For sensing the trainer speed, I have a choice between using the elapsed time between two events, or counting the frequency of events within a specific time period. For now, I’ve opted for this latter approach.
In order to keep things responsive, I need this time period to be quite short, therefore I also need quite a fast pulse train in order to get a reasonable count in this period. To achieve this, I’ve switched from the hall effect sensor to an optical solution, which can easily generate many more events per revolution.
I’m using a Hamamatsu 5587 photo-reflector in conjunction with a laser printed optical encoder pattern on the flywheel. This is quite an old sensor (possibly even discontinued), but gets good write-ups from the robotics community. For ease of mounting, I’ve soldered everything on one side of some protoboard, and stuck it to the trainer with double sided tape. This provides a nice stable mount, and ideally positions the sensor a couple of mm from the flywheel.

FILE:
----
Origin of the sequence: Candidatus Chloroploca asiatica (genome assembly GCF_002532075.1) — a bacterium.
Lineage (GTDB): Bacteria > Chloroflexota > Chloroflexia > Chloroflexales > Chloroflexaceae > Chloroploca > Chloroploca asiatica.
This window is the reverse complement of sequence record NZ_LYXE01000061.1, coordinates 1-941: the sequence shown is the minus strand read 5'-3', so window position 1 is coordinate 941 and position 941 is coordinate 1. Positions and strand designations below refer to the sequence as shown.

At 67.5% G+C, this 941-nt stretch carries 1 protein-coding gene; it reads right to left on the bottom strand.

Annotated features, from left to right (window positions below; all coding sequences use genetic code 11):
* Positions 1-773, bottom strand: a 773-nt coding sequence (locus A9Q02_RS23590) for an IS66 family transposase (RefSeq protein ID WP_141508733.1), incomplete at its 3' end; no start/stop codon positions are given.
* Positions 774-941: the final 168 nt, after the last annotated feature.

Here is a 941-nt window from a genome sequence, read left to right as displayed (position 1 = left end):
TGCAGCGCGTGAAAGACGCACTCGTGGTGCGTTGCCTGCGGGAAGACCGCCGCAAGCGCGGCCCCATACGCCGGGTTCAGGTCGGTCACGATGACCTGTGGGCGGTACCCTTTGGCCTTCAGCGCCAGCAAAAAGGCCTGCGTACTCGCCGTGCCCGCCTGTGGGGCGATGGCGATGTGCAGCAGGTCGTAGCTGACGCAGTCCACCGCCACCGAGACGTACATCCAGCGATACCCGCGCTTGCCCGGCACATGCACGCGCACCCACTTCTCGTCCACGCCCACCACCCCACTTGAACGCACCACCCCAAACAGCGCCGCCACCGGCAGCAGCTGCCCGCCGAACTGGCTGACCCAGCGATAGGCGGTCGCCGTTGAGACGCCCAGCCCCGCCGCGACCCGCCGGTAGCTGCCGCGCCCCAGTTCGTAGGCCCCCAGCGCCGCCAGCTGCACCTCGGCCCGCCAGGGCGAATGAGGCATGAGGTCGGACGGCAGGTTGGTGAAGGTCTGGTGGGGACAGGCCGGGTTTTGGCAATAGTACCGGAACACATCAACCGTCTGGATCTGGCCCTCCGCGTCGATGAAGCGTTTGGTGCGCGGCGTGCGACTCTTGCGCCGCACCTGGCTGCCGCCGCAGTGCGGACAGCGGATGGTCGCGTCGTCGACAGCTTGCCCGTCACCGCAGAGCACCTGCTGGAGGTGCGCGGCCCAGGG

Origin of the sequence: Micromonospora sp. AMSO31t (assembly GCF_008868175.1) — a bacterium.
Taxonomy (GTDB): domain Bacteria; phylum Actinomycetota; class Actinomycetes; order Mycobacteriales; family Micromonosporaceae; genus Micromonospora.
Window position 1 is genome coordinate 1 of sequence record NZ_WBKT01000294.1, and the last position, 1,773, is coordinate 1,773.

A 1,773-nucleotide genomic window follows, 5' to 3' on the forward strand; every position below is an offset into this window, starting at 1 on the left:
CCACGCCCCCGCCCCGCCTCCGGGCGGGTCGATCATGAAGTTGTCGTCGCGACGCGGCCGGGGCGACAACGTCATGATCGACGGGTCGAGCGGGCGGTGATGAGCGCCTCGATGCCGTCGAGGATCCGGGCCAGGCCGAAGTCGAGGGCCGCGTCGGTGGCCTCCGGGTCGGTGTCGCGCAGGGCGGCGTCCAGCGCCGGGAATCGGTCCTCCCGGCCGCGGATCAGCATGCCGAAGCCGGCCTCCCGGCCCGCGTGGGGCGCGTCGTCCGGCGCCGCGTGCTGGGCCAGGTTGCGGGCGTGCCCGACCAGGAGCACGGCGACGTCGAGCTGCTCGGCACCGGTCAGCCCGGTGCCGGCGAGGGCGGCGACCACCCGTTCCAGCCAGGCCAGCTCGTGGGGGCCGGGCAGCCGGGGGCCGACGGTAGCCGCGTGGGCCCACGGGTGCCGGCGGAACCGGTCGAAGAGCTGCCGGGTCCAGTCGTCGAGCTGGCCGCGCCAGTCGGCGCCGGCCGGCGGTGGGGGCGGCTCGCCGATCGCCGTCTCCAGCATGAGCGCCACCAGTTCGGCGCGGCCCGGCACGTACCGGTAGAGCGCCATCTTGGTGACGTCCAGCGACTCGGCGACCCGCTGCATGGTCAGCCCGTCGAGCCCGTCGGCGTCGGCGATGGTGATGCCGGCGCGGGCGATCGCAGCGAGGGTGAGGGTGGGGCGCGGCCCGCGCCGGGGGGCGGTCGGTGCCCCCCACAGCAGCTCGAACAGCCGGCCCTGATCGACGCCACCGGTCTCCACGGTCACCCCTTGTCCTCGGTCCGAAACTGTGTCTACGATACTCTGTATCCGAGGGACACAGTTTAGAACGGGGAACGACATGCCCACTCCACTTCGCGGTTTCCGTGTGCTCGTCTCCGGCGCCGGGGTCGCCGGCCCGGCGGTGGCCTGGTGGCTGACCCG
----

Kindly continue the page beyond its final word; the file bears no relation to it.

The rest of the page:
The encoder pattern was created using a postscript generator script, converted to PDF, and then laser printed on standard office paper. This was then stuck onto the inner face of the flywheel using a spray mount adhesive.
I’m using 16 black & 16 white segments, and capturing both rising and falling edges to give me 32 events per revolution. I’m currently sampling speed at 4hz (to match the ANT+ transmission rate) and have tested up to ~70pkh, which equates to ~1,000 events per sample.